Can you tell the difference between a bottle of wine that is $10 and one that is $60? For some people, it is a resounding ‘yes’ but for many more, it’s ‘no’. There is definitely something to be said for enjoying a decadent drop of wine eminence, but also finding wine that you adore at an affordable price, definitely has its benefits. Read on to discover the best ways to find low cost, good wine, and how to choose wisely if you’re planning to splurge.
If you have ever seen the documentary, SOMM, you’ll know that people at the highest echelons of the wine trade have an ability to identify and classify wine to a level most of us wouldn’t even dream was possible. (If you’re into wine and you haven’t seen it, you can check it out on Netflix).
However, to the everyday person who likes, or even simply loves vino, separating the good stuff from the great stuff based on taste alone is more hit and miss. Besides taste, other elements – like label, price and colour - can cloud our judgement.
Much research has proven how we can be mistakenly influenced by these factors – including a study conducted at Hertfordshire University, where people blind-tasted a large range of inexpensive and expensive wines and could only tell the difference half the time.
The other thing that affects our judgement as to the level of quality, is the personal experience we associate with the wine. You could be enjoying a rose on the balcony of a nice hotel on the first night of your holiday or celebrating with a sparkling white at a birthday party, and you will be more inclined to savour the taste. Beyond the social aspect of the experience, if you’re indulging in anything you can’t realistically afford, you are more likely to mar – rather than mark – the occasion.
By all means, if you can afford to treat yourself to Henske’s Hill of Grace or Clarendon Hills Astralis, go for it. However, for most of us, going to the luxury end of wine tasting isn’t really an option every single time we open a bottle.
But the good news is, it is entirely possible to find low priced wine that is delicious.
• What you consider cheap or expensive is relative. Some people may consider $25 way beyond affordability and others might consider it standard. Either way, it has just as much chance of tasting high-end as it does average.
• Focus on reputable regions; examples of those renowned for well-priced options are New Zealand (sauvignon blanc), Australia (riesling and shiraz).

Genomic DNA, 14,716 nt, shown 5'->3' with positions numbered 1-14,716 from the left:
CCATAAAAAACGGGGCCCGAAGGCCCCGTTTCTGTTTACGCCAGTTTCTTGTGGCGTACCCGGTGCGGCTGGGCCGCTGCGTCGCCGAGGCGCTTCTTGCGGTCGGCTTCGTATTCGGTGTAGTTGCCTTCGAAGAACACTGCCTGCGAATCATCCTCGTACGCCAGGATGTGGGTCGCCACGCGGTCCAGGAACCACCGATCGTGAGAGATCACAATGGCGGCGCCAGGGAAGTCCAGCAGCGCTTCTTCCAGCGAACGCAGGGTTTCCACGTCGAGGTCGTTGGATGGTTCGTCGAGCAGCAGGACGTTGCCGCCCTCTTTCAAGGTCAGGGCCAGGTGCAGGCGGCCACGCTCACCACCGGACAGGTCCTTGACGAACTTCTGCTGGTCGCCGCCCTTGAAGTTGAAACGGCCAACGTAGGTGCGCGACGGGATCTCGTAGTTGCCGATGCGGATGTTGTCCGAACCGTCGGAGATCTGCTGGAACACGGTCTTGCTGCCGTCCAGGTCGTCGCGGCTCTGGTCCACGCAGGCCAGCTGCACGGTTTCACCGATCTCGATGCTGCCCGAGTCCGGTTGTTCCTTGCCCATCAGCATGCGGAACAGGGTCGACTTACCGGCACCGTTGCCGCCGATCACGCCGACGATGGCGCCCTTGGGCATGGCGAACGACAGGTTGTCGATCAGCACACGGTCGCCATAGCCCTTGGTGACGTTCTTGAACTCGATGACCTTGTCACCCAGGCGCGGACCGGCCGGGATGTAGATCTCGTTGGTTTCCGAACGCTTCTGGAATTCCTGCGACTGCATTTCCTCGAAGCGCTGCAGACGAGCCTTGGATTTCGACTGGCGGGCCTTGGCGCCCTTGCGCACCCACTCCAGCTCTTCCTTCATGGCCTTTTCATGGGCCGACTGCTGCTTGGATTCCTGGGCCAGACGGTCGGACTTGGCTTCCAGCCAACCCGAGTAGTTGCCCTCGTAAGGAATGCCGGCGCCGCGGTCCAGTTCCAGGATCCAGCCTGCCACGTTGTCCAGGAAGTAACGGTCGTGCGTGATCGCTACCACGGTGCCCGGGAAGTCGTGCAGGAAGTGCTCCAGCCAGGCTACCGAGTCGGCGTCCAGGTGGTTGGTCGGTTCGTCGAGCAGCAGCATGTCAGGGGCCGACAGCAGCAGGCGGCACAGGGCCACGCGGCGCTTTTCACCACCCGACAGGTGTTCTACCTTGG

• If you are drinking a particularly bargain drop, swirl it before you drink it (for a few minutes if need be) to improve the taste and lessen the hangover. The oxygen softens and brings out the flavours.
• Chill the cheap white to the point of almost-frozen. It will soften the flavours.
• Join wine clubs and buy wines by the case. This is a great way to get discounts, discover variety and access top quality wines at much lower costs.
All that said, if you’re in the mood to splash some cash, by all means do so, but choose wisely. There is a difference between enjoying the best and getting fleeced.
Here are some guidelines to go by for worthy high-end purchases:
• Consider star-performers from small, independent winemakers. Sometimes high-priced wines are that way due to money spent on advertising, design and facilities.
• Food pairing is important. If you will be consuming it with a meal, the right choice can bring out flavours and textures that will elevate the experience.
• Ignore the label. It has no bearing on quality.
• Ask an expert for a recommendation.
More important than anything else; drink to enjoy the wine. Take your time to savour the taste and pay attention to the flavours you can identify, what you like most and what you would rather steer away from in the future. Regardless of the price, if you like it, ten bucks worth can feel like a million bucks worth.
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Nitesh Bhatia is the CEO and founder of Australian online wine retailer, Just Wines. Since its launch in 2014, the company has become the second biggest wine retailer in Australia, offering 6,000 products from over 1,000 Australian and New Zealand winemakers. Find out more on Facebook.